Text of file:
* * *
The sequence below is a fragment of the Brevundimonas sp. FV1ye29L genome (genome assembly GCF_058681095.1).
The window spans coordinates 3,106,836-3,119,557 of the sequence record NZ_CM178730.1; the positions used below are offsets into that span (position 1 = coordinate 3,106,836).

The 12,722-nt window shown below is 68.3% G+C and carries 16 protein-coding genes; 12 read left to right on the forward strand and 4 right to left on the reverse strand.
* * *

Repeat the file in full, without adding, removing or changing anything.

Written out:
The sequence below is a fragment of the Brevundimonas sp. FV1ye29L genome (genome assembly GCF_058681095.1).
The window spans coordinates 3,106,836-3,119,557 of the sequence record NZ_CM178730.1; the positions used below are offsets into that span (position 1 = coordinate 3,106,836).

The 12,722-nt window shown below is 68.3% G+C and carries 16 protein-coding genes; 12 read left to right on the forward strand and 4 right to left on the reverse strand.